MOSCOW (Reuters) -- With just 10 days until the launch of the first International Space Station module, Russian officials are showing growing reluctance to bring down their 12-year-old Mir space station.
On Wednesday, top Russian space officials will meet to decide whether the new station should be launched into an orbit closer to Mir, allowing astronauts to salvage some of its equipment for the new station.
Some analysts say the possible change is a ruse to prolong Mir's life past next June, when Russia, whose government is basically bankrupt, promised to bring it down and concentrate its very limited resources on the new station.
In a time of economic depression in Russia and food aid from abroad, its space station still distinguishes the country positively from other nations, analysts said.
The United States has pressed Russia to retire Mir as soon as possible because delays in building the living quarters of the new station have already put the arrival of the first crew back to January 2000, a year and a half later than planned.
Mir experienced a near-disastrous collision in 1997, and was hit by a number of technical problems in the months following the incident.
On Monday Boris Bodin, head of the Russian Space Agency's long-term planning department, acknowledged that Moscow may keep Mir flying longer than earlier announced, until several months after the arrival of the living quarters module in July 1999.
"There is nothing crafty in this," he told Reuters. "Our thinking is based on assuring the long-term presence of man in space."
The chief lobbyist for Mir is the Energiya rocket corporation, which built and owns the orbiting laboratory. "Of course everyone at Energiya is in favor of keeping Mir flying," said an aide to the deputy director.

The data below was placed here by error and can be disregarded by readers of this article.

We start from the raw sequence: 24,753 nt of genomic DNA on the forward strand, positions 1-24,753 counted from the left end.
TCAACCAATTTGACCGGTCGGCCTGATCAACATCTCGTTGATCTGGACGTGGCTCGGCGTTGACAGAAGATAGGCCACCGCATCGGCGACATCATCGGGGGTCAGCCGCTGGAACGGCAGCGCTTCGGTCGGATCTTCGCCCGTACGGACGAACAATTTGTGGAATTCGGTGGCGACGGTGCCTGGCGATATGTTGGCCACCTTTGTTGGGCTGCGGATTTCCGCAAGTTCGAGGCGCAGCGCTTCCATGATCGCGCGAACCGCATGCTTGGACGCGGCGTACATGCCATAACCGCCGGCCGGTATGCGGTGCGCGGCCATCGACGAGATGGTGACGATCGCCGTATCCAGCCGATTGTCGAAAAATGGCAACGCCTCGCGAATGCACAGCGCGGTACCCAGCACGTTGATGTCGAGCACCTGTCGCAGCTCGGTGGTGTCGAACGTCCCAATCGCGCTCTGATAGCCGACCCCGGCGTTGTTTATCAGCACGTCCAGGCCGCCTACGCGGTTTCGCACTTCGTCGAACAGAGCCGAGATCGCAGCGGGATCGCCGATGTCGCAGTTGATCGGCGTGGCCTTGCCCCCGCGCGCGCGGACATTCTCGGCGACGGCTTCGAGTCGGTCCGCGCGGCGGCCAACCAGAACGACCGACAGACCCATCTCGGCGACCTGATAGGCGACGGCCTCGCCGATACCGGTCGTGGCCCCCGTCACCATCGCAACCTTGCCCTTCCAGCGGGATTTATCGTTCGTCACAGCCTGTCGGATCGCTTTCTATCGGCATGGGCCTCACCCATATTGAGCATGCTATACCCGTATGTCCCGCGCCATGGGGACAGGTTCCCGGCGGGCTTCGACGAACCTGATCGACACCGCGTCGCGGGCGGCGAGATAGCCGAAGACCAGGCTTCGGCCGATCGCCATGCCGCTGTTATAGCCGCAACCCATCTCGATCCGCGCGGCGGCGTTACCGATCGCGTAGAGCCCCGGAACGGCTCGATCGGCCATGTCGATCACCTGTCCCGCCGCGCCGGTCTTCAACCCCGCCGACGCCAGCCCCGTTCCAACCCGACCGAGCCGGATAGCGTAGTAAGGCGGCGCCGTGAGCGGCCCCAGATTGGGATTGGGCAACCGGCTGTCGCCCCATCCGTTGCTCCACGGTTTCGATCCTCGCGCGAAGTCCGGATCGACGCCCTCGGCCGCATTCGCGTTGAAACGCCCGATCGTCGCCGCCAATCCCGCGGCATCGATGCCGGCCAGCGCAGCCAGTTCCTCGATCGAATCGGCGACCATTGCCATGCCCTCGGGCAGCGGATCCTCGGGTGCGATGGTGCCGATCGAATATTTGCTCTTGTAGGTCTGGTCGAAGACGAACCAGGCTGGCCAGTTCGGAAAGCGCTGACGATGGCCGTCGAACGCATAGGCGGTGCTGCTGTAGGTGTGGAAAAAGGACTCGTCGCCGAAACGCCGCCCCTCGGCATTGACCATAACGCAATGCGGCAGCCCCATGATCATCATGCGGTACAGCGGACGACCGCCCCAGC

Some Russian space officials appear to be having trouble moving from a national focus to the International Space Station, which brings together Russia, the United States, Europe, Japan and Canada in a $60 billion effort.
The first Zarya module of the station is set for launch on November 20. In its Wednesday review, Russian officials said they expect to decide whether to delay the launch by 10 hours to put it in the same orbital plane as the new station.
Sharing the same orbital plane would make is much easier to transfer equipment from Mir, although NASA, the leading partner in the new station, had not planned to use Mir transplants.
"Of course we should be prepared to use any scientific potential we have on Mir," said Alexei Krasnov, deputy head of the Russian Space Agency's international cooperation department.
"If we have the possibility to remove equipment from Mir and use it on the International Space Station, then we should do it, because it will save money."
"This is not old equipment -- there are some completely new things there," he added.
Kyle Herring, a NASA spokesman, said the U.S. space agency had yet to agree to the last-minute Russian change in plans, but would make a decision this week.
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